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Obama, Romney tangle on foreign policy in '60 Minutes' interviews

September 23, 2012|By Maeve Reston
  • Presidential candidate Mitt Romney tells Scott Pelley of CBS' "60 Minutes" that his campaign does not need a turnaround.
Presidential candidate Mitt Romney tells Scott Pelley of CBS' "60… (CBS )

President Obama and his Republican rival, Mitt Romney, tangled over their varying approaches to foreign policy in dueling “60 Minutes” interviews that aired Sunday, with the president brushing off Romney’s charge that he has been weak on national defense and charging that if Romney “is suggesting that we should start another war — he should say so.”

The debate on the campaign trail is likely to turn to foreign policy once again this week with Obama slated to address the United Nations on Tuesday in New York at the organization’s annual gathering.

In an interview with the CBS program taped on Sept. 12, he defended his efforts to bring the wars in Iraq and Afghanistan to a conclusion and touted his order to kill Osama bin Laden. And he pushed back against recent pressure from Israeli Prime Minister Benjamin Netanyahu to pinpoint what conditions he would require before launching a military attack on Iran to prevent that country from obtaining a nuclear weapon.

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“When it comes to our national security decisions, any pressure that I feel is simply to do what's right for the American people. And I am going to block out any noise that's out there,” Obama said. At the same time, he said he feels an obligation — “not pressure, but obligation, to make sure that we're in close consultation with the Israelis on these issues. Because it affects them deeply.”

Obama also tried to deflect criticism from Romney for his decision not to meet with Netanyahu this week at the U.N. The White House said the meeting was impossible because of scheduling conflicts. As he has on the trail, Romney said in the "60 Minutes" interview that the decision “sends a message throughout the Middle East that somehow we distance ourselves from our friends and I think the exact opposite approach is what’s necessary.”

The two men were pressed on their chief vulnerabilities in 2012. In the face of criticism from Romney, who has portrayed him as a hapless commander in chief who is ill-equipped to tackle the nation’s economic challenges, Obama pointed to 30 months of job growth and his tax cuts for middle-income Americans. His opponent’s agenda, he said, would amount to going “backwards to the very policies that got us into this mess.”

“The problem that Gov. Romney has is that he seems to only have one note: tax cuts for the wealthy and rolling back regulations as a recipe for success,” Obama said. “Well, we tried that vigorously between 2001 and 2008. And it didn't work out so well.”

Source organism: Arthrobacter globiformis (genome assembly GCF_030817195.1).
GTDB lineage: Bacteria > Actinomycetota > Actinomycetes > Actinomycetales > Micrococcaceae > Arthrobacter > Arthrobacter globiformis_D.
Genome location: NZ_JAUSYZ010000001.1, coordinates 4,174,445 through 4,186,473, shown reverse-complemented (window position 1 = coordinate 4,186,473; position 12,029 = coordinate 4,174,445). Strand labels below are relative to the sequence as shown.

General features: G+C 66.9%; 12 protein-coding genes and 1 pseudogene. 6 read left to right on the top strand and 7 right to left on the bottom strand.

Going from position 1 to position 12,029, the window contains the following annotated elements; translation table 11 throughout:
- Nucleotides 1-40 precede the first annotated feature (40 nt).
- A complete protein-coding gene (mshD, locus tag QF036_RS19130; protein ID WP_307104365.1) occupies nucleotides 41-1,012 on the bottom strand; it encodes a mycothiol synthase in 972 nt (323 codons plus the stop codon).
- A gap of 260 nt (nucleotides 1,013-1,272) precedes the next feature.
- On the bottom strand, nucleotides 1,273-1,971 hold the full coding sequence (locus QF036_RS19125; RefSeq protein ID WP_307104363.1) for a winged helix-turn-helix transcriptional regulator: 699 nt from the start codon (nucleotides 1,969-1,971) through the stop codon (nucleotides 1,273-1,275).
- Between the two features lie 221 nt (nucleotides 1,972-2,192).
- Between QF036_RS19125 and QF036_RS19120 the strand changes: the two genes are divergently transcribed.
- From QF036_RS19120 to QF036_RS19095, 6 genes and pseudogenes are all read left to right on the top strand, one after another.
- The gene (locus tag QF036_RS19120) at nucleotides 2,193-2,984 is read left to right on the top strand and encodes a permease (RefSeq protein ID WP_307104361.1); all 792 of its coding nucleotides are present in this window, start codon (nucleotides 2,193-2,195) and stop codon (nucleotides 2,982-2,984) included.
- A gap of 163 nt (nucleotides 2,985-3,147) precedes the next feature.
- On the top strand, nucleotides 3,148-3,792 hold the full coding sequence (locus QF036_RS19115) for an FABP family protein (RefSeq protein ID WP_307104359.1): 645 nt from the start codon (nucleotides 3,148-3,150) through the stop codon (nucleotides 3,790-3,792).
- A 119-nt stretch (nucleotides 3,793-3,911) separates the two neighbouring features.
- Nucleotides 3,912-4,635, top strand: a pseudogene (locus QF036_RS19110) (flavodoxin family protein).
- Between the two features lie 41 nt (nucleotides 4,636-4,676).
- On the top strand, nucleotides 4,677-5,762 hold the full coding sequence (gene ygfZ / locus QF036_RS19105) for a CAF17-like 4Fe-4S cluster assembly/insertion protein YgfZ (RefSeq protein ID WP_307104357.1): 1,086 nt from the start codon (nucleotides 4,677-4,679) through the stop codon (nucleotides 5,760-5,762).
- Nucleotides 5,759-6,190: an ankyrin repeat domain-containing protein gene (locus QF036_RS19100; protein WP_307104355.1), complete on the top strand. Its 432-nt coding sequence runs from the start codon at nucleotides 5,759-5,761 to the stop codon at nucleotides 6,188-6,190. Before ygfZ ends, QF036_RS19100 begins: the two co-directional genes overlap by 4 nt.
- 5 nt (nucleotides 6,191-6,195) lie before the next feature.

Romney’s campaign has been foundering since the end of the two party conventions — he has slipped behind Obama in a number of key swing state polls, and he was criticized by even some leading Republicans for criticizing the president’s handling of  an attack on the U.S. consulate in Libya that led to the death of Ambassador J. Christopher Stevens. And the Republican presidential nominee has spent the last week trying to explain his secretly-taped comments at a spring fundraiser that his job “is not to worry about” the 47% of Americans who pay no federal income tax.

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CBS Anchor Scott Pelley noted that a number of donors and Republican voters were watching to see how he would turn his campaign around.

“It doesn’t need a turnaround,” replied the former Massachusetts governor, who insisted that he would win in November. “We’ve got a campaign which is tied with an incumbent president.”

Romney was pressed by Pelley about whether his shifts on key issues like abortion should lead voters to question his fidelity to his beliefs. Romney charged in response that Obama has changed positions on a number of issues, such as the closure of the U.S. military base at Guantanamo Bay, his decision to allow military tribunals to continue there, and his shift to support same-sex marriage.

“The principles I have are the principles I've had from the beginning of my political life,” Romney said when pressed about his own evolution by Pelley. “But have I learned? Have I found that some things I thought would be effective turned out not to be effective? Absolutely. If you don't learn from experience, you don't learn from your mistakes—why you know, you ought to be fired.”

Romney also touted his tax plan to reduce current income tax rates by 20%, but he said Americans should not expect “a huge reduction in the taxes they owe,” because he said his plan would also limit deductions and exemptions. Though Democrats have skewered his plan as favoring the rich, Romney said he would maintain the progressivity of the tax code—“there should be no tax reduction for high income people.”

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His aim, he said, is a tax reduction for middle class families by cutting taxes on interest, dividends and capital gains. But the Republican candidate again refused to name the specific tax deductions and exemptions he would phase out, insisting that he and his running mate Paul Ryan would work out those details with Congress.

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maeve.reston@latimes.com

Twitter: @maevereston

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